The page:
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Re: [css3-lists] Published as WD!

From: Brad Kemper <brad.kemper@gmail.com>
Date: Sat, 28 May 2011 07:56:58 -0700
Cc: www-style list <www-style@w3.org>
Message-Id: <1BA0F6B0-7A12-4FE2-A234-DD1C3BF4E1CD@gmail.com>
To: Tab Atkins Jr. <jackalmage@gmail.com>

On May 27, 2011, at 4:36 PM, Tab Atkins Jr. wrote:

>>>> • Back to absolute positioning: Is 'the marker's "end" edge is placed against the "start" edge of the list item's parent' equivalent to 'right:100%' in LTR text? If I have '::marker { right:10px; }' or '::marker { right:auto; }' or '::marker { left:10px; }' would any of that change, and how? And assuming '::marker { top:auto; bottom:auto; }', does anything change if I set top or bottom to something else?
>>> If you treat the parent as the containing block for the ::marker, yes,
>>> that is equivalent to 'right:100%'
>>> The positioning rules given there specify the "static position" of the
>>> marker, which is the position that it assumes when t/r/b/l are 'auto'.
>>> If you set t/r/b/l to a non-'auto' value, you'll switch over to the
>>> normal positioning rules for that axis, which is based on offsets from
>>> the containing block.
>> I got it now. I think that could be worded better in the spec. Mentioning the "auto" values would be more clear than mentioning "static" position, which I see now that you do. "Static" means "non-positioned", but you say it iS positioned. The important thing about the static position is that it affects what the "auto" values mean, and I think it would be clearer if you just came out and said that as long as trbl properties have "auto" values, then it is positioned thusly. It doesn't feel like it can ever really have anything I'd call a static position if it is always positioned.
> I initially talked about the "auto position", but was told to change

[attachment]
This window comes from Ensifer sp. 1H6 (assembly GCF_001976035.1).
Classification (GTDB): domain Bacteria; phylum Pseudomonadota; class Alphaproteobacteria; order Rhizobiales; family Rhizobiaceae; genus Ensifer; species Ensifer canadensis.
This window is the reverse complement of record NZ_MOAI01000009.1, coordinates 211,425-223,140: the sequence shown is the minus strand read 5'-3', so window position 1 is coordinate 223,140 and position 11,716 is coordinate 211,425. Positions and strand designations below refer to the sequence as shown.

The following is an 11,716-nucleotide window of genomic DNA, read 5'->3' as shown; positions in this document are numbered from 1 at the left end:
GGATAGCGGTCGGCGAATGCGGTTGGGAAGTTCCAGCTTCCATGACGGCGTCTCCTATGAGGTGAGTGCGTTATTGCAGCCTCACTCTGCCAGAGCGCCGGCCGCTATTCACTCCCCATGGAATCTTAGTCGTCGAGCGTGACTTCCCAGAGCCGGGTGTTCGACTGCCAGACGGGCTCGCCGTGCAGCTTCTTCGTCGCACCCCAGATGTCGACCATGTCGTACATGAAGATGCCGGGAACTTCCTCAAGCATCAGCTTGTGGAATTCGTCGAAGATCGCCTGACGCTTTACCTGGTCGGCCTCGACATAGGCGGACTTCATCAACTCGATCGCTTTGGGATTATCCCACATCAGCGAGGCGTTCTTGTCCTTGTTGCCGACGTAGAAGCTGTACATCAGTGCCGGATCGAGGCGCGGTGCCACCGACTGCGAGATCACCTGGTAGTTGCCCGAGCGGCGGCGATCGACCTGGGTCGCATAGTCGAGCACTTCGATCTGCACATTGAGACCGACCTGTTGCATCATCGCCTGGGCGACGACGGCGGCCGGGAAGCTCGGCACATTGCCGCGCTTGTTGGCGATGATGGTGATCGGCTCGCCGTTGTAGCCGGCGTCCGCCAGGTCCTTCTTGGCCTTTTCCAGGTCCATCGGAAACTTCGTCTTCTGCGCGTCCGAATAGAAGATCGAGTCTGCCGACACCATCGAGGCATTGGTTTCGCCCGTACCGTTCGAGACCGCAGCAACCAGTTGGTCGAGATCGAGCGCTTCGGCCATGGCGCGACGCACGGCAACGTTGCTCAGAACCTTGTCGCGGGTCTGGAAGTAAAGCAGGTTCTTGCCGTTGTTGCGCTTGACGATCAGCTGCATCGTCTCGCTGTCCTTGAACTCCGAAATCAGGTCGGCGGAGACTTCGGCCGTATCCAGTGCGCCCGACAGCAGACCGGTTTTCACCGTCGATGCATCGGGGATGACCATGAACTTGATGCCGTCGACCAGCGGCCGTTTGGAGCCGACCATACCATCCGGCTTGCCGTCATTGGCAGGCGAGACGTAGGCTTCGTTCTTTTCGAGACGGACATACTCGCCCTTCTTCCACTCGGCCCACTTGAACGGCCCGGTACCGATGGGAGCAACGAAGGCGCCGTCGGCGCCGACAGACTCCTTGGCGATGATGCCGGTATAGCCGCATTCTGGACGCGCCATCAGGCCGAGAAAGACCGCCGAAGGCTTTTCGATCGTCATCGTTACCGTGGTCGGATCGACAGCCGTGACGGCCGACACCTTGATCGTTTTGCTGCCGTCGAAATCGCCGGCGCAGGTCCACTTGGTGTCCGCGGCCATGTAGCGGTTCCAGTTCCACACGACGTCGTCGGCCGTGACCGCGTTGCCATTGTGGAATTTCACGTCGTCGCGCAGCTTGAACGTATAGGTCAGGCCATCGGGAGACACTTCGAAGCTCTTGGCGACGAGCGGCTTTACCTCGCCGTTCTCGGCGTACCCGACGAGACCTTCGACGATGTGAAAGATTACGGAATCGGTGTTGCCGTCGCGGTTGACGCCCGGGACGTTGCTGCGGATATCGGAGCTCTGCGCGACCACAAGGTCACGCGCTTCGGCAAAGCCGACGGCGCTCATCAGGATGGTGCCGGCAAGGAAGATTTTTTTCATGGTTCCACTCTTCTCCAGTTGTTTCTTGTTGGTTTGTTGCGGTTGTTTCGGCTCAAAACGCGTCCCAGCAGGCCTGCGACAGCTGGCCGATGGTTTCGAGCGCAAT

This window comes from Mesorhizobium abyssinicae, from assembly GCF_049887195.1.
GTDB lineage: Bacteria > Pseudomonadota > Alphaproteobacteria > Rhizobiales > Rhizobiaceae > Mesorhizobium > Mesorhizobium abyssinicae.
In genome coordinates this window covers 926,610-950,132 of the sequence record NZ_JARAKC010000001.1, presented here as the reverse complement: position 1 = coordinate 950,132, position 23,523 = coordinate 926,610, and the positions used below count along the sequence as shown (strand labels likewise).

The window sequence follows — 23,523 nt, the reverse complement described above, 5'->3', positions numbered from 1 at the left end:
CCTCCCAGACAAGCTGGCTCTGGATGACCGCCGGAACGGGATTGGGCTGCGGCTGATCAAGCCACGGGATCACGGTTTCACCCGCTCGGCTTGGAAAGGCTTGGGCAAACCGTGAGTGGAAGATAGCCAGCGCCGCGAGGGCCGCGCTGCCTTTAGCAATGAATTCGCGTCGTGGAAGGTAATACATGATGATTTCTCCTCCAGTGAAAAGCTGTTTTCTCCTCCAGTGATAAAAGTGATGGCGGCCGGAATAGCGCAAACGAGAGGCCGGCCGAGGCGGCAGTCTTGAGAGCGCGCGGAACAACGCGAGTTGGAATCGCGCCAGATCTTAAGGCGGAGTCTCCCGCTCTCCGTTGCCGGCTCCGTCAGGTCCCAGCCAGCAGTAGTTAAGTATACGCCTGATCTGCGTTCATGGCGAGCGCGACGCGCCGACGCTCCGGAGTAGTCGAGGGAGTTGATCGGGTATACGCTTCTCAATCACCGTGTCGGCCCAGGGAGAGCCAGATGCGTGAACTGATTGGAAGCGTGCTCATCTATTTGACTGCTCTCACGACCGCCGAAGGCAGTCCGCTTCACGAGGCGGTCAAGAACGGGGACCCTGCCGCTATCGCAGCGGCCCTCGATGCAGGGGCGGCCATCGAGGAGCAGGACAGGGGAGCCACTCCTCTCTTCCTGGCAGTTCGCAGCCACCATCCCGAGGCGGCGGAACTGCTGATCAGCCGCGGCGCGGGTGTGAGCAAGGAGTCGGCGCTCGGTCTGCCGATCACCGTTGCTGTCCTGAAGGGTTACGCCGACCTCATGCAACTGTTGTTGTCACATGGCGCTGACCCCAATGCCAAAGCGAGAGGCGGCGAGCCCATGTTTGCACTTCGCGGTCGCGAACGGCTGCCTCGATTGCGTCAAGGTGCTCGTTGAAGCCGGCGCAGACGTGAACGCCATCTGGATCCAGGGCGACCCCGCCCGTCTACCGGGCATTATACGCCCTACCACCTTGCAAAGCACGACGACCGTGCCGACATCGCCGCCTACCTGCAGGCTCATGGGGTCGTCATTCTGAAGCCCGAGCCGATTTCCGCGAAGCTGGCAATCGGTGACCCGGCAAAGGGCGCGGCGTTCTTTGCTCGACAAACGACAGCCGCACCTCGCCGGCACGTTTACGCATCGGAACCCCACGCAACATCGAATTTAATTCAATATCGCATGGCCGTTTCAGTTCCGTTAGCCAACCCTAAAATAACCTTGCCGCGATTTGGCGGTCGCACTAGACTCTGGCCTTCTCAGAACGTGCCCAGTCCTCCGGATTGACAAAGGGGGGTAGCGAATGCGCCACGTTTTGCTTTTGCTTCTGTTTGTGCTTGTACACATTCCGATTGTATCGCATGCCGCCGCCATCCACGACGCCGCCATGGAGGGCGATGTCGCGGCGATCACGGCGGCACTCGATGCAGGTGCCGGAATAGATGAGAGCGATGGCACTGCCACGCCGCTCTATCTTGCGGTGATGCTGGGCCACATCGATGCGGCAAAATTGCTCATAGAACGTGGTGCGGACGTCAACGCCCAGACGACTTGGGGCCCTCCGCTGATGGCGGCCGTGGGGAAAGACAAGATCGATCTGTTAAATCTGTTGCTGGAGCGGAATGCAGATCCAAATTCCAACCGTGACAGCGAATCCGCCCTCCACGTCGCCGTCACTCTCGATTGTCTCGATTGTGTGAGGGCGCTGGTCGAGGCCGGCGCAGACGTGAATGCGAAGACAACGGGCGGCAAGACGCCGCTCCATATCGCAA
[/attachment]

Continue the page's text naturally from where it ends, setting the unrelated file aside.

> it to "static position", as that's the term used in 2.1 to mean "where
> abspos elements go if you don't give them an explicit position".

I thought "static position" was where they would be if they were 'position:static', i.e. somewhere else in this case.

>>> Using an inline marker just (1) suppresses the display of the
>>> element, and (2) makes the default contents of ::marker be the textual
>>> contents of the element.  The ::marker then has completely control
>>> over the styling, because its contents are freshly generated and
>>> separate from the display:marker element.
>> I still think that is kinda weird to do it that way. You use normal selectors to select the marker you want as a candidate, in order to give it a very special 'display' value; but if that value is successful in advancing the candidate then all other properties (other than 'display') set on the element are ignored. As is the 'display' value, actually, since that is whatever ::marker says it is (initial value 'inline-block').
> The confusion here is that you're not actually using the
> display:marker element.  You're using/styling the ::marker pseudo,
> which happens to have the same textual contents as the inline marker.

It is not so much that I am confused, as it is that it is not as straightforward as it could be. This can make it harder in general for authors to easily grasp how it works. I understand that you are using 'display:marker' to be something like 'display:none' when the candidate is chosen to push its text into the marker. That seems much more convoluted than just using the 'content' property as you do in all other markers.

>> And you still can't add parentheses or arrow glyphs or bullets or anything to it.
> True, but the intention of display:marker is that you want exactly